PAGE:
The son of J. D Salinger has confirmed that the author of The Catcher in the Rye wrote a significant amount of work that has never been seen and that he and his father’s widow are preparing the previously unseen work for publication.
Its eight years since Salinger died in 2010 leaving behind a body of published works including the iconic The Catcher in the Rye, Franny and Zooey, For Esme with Love and Squalor and other works. However, the author had not published anything since 1965’s New Yorker story Hapworth 16, 1924, his last published work.
For years rumours have been circulating that the author of one of the 20th centuries most iconic novels must have written other stories during the years he lived, fairly reclusively, in the New Hampshire village of Cornish. Last week, in an interview with the Guardian newspaper, Matt Salinger confirmed that his father never stopped writing and that he intends to share it all ‘at some point’.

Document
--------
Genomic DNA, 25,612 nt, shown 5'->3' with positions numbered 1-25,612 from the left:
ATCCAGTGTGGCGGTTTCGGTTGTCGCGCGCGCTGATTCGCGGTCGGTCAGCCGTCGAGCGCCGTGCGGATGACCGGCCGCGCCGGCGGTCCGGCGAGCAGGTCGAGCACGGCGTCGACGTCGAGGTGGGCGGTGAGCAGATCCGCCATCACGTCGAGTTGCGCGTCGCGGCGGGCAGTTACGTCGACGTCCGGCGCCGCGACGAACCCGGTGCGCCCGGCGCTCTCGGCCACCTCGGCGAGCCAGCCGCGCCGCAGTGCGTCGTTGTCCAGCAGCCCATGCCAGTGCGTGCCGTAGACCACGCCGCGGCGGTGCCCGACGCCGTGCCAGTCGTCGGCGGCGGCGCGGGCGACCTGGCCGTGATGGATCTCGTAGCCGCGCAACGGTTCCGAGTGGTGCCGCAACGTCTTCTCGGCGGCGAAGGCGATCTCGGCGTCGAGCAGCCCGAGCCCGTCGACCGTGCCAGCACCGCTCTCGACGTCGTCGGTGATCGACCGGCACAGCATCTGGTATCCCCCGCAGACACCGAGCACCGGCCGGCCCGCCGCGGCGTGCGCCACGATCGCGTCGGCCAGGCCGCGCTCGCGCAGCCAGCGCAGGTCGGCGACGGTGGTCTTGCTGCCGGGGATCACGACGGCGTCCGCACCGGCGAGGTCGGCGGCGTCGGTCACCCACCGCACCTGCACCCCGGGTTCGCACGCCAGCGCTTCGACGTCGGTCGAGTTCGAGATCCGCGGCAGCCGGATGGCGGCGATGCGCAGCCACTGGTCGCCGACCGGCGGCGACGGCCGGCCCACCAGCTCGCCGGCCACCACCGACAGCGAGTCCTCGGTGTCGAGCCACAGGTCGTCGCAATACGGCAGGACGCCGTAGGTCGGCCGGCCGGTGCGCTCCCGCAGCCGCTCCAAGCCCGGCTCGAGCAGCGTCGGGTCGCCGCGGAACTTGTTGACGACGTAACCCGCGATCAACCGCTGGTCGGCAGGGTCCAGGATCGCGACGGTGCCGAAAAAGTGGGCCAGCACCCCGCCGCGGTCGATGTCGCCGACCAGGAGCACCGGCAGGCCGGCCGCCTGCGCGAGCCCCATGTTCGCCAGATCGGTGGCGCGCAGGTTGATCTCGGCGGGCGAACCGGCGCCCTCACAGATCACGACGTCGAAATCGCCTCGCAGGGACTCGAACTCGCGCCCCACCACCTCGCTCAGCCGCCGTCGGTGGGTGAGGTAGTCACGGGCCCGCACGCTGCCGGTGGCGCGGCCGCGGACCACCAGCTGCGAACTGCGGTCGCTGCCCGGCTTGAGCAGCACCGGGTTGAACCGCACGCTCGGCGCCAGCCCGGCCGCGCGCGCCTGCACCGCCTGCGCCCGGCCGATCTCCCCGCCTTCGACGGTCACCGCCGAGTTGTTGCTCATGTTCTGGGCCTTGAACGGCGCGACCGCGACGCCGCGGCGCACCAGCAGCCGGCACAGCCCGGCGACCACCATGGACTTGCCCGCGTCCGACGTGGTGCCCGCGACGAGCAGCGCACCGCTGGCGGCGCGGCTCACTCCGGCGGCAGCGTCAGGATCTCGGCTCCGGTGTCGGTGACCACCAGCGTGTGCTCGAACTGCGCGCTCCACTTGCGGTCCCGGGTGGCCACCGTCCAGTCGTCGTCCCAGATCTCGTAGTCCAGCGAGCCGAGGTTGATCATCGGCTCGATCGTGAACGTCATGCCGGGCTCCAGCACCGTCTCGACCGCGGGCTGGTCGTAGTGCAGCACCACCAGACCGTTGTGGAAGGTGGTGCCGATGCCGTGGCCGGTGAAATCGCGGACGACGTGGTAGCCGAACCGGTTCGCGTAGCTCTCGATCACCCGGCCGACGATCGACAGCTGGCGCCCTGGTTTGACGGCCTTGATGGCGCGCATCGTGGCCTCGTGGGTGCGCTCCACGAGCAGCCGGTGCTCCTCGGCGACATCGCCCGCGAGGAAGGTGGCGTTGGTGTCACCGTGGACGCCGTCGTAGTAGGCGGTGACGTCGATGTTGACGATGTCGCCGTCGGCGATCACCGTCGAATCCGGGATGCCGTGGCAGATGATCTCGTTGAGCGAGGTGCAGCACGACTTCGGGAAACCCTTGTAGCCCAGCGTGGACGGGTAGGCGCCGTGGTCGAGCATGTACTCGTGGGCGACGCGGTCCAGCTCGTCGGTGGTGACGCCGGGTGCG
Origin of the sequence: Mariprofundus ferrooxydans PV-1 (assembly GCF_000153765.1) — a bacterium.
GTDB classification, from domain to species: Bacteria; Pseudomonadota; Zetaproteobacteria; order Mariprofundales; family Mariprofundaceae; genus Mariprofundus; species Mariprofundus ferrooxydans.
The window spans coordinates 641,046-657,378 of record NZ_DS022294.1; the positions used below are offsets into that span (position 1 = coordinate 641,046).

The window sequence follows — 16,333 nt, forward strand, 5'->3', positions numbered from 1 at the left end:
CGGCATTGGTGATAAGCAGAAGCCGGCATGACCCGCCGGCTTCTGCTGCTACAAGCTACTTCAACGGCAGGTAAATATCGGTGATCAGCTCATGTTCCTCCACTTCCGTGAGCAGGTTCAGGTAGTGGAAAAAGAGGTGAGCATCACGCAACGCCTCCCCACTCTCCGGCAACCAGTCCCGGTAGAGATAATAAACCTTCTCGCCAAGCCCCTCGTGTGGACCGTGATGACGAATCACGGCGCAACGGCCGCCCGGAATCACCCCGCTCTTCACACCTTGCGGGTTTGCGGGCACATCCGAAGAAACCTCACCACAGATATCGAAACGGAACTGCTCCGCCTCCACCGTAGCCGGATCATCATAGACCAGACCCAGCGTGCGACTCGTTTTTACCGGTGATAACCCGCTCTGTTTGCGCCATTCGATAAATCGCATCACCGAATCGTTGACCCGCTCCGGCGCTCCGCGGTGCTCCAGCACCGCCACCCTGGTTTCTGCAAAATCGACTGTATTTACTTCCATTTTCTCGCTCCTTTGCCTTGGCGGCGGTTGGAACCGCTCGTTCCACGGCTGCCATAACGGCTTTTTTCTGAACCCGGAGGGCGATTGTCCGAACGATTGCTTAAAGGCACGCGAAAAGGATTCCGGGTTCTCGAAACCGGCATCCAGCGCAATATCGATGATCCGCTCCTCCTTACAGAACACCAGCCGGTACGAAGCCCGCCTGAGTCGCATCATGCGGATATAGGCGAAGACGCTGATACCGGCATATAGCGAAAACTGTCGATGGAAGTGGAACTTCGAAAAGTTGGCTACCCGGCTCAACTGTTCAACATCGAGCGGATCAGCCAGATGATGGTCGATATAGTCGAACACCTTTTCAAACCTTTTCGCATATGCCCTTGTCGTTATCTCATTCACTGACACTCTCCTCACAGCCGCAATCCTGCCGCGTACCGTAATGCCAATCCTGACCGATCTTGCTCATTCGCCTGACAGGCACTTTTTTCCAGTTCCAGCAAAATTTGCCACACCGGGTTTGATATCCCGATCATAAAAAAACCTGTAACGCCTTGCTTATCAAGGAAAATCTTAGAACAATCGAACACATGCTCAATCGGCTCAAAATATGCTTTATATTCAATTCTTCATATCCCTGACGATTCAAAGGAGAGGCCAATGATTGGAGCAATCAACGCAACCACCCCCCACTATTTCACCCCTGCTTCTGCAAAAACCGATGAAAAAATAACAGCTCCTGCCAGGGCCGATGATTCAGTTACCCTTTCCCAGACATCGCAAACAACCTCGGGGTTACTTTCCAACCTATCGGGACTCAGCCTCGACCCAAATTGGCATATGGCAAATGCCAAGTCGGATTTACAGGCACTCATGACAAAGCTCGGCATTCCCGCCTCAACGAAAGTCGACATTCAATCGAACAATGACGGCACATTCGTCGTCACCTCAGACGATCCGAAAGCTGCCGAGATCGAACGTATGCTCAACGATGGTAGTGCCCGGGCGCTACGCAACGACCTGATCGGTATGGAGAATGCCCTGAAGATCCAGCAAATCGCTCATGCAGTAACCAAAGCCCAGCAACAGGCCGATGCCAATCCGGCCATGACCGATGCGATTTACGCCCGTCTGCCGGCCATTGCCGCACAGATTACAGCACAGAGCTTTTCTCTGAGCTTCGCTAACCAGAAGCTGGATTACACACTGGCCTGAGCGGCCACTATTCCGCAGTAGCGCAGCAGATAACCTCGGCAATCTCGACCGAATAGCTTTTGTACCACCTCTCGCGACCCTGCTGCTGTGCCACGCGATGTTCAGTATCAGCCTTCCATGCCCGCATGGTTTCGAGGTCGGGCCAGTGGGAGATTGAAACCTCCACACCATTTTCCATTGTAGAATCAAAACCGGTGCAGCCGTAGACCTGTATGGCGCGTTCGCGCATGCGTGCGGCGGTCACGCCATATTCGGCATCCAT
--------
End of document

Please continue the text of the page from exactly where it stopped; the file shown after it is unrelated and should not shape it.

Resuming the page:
Matt says his father was full of ideas and thoughts. He said “He’d be driving the car and he’d pull over to write something and laugh to himself – sometimes he’d read it to me, sometimes he wouldn’t – and next to every chair he had a notebook. He just decided that the best thing for his writing was not to have a lot of interactions with people, literary types in particular. He didn’t want to be playing in those poker games, he wanted to, as he would encourage every would-be writer to do, you know, stew in your own juices.”
In 2013 a documentary on the author suggested that five new books from the author were coming, including a short story featuring Holden Caulfield, and a story based on Salinger’s brief marriage to Sylvia, a Nazi collaborator, but his son was keen to squash those rumours, stating that the documentary was made without consultation with the family.
Matt did not reveal specifics about the new stories but did state that it wasn’t yet ready for publication. Watch this space for more news, we certainly will be!